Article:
Women in Transportation History: Surekha Shankar Yadav, Train Driver

In the late 1980s, Surekha Shankar Yadav became India’s first woman to operate a train. Yadav was born in the city of Satara in India’s state of Maharashtra in 1965. After graduating from St. Paul Convent High School in Satara, she earned a diploma in electrical engineering at Polytechnic Government College in the city of Kalad. For the next stage of her life, Yadav initially planned to pursue graduate degrees in mathematics and education so that she could become a teacher. Ultimately, however, she set aside those academic aspirations so that she could instead seek employment with Indian Railways (IR).

Yadav interviewed for a position with IR in 1987 and was subsequently admitted to the Driver’s Training Centre (DTC) in the city of Kalyan to learn how to operate trains. She formally began her career with IR in 1989 as an assistant train driver (also called an assistant loco pilot). Yadav steadily rose through the ranks, being promoted to a full-fledged railroad engineer (also known as a loco pilot, train driver or motorwoman) in 2000.

As the first woman to operate trains in India, Yadav inspired other women in the country to likewise pursue that type of transportation career. By 2011, there were at least 50 other women operating trains in India.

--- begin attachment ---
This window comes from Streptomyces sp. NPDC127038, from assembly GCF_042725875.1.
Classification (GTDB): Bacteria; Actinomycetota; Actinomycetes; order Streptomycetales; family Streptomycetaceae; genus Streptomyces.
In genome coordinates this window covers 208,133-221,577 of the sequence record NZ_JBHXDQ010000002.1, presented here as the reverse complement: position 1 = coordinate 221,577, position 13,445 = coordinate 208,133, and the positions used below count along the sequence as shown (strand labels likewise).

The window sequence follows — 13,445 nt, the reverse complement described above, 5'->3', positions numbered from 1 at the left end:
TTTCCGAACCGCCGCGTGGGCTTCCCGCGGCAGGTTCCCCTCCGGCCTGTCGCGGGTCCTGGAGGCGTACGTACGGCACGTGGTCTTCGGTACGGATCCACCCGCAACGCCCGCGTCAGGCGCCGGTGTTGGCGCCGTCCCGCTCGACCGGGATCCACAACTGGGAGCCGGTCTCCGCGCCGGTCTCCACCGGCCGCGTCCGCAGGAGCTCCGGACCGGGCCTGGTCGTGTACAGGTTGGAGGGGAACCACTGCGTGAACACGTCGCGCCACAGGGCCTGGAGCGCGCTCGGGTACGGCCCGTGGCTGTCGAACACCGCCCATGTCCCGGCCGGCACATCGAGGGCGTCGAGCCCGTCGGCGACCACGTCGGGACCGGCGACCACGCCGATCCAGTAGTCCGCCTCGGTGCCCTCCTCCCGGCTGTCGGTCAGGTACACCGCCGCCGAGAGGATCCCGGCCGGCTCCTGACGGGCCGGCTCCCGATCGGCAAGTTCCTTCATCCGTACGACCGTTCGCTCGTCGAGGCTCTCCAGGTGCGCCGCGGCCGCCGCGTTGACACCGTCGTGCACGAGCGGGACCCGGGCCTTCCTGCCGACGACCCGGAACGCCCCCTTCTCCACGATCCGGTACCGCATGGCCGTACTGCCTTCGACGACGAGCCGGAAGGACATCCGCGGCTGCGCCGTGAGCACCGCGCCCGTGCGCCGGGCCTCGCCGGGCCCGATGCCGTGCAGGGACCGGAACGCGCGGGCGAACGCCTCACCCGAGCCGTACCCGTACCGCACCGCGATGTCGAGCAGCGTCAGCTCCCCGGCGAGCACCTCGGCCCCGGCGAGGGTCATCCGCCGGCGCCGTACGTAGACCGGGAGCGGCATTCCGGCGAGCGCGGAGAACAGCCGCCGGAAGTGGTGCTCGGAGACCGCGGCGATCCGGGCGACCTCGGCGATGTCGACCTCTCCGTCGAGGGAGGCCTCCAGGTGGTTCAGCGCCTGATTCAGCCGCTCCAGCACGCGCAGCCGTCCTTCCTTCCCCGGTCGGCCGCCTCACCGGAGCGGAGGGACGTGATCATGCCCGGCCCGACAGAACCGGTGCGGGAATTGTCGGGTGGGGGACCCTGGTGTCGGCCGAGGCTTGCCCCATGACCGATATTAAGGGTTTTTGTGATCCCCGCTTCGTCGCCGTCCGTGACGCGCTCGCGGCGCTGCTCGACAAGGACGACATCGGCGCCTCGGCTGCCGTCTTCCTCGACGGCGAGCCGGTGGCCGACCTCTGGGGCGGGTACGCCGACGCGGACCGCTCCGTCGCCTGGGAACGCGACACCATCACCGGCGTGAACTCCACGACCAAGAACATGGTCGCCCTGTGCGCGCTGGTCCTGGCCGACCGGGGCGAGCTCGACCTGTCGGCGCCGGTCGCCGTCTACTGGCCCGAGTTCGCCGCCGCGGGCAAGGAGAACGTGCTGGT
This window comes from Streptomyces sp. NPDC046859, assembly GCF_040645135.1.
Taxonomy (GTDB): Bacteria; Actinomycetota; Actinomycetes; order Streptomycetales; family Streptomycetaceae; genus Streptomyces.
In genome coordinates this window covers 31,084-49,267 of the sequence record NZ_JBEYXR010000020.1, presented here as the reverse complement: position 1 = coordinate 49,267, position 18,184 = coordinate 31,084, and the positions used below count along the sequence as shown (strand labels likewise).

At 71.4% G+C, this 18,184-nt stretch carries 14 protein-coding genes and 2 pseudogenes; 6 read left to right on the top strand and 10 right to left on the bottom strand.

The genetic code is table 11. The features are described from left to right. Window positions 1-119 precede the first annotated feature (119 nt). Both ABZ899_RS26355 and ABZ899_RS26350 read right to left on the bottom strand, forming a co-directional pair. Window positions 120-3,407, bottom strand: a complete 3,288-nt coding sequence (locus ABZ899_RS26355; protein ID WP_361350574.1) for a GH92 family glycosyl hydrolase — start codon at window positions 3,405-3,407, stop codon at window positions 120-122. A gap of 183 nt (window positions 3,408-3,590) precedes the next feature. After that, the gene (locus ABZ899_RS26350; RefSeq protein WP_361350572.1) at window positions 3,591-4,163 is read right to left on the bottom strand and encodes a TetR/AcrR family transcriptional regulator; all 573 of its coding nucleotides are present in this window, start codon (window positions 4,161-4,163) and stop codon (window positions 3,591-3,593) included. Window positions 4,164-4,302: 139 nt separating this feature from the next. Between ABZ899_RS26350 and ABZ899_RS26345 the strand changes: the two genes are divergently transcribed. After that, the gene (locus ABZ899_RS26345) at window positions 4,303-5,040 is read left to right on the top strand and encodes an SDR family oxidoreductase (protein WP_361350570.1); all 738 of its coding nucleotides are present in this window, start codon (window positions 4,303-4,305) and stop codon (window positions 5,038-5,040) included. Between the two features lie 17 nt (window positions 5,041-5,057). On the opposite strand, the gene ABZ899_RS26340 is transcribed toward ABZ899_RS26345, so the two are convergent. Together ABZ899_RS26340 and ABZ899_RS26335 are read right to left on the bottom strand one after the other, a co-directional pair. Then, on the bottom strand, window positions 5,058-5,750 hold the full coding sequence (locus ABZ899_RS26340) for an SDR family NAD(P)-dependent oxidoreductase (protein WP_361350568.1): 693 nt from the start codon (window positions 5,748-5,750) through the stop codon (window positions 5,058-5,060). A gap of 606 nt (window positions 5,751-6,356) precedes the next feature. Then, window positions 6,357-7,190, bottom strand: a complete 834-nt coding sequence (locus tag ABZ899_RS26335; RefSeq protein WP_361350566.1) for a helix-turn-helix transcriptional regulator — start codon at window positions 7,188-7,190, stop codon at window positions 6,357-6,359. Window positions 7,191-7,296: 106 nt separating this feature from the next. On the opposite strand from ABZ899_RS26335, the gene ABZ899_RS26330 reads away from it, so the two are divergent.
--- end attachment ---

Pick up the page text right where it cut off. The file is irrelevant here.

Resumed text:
That same year, a major milestone in Yadav’s own career took place on International Women’s Day (March 8) when she became the first Indian woman to operate the longtime passenger train Deccan Queen. Deccan Queen, which first went into service in 1930, is one of India’s most famous and beloved trains. “It was my dream to drive the Deccan Queen,” said Yadav in an interview with the Times of India on the day before she operated the train between Pune and Mumbai (the two largest cities in Maharashtra). This first-of-a-kind train run received extensive press coverage throughout India.

In her interview with the Times of India at that time, Yadav also talked about her pioneering career. “I don’t find the job difficult – just balancing my responsibilities,” she said. “Women are not incapable . . .  I adjusted. The cooperation from my family, seniors, and colleagues was also a huge boost in my 22-yearlong career.”

During her time with IR to date, Yadav has operated everything from suburban local trains to long-distance express trains. She now serves as a senior instructor at DTC in Kaylan.​

For more information on Surekha Shankar Yadav, please check out https://yourstory.com/2018/01/surekha-yadav-female-train-driver.

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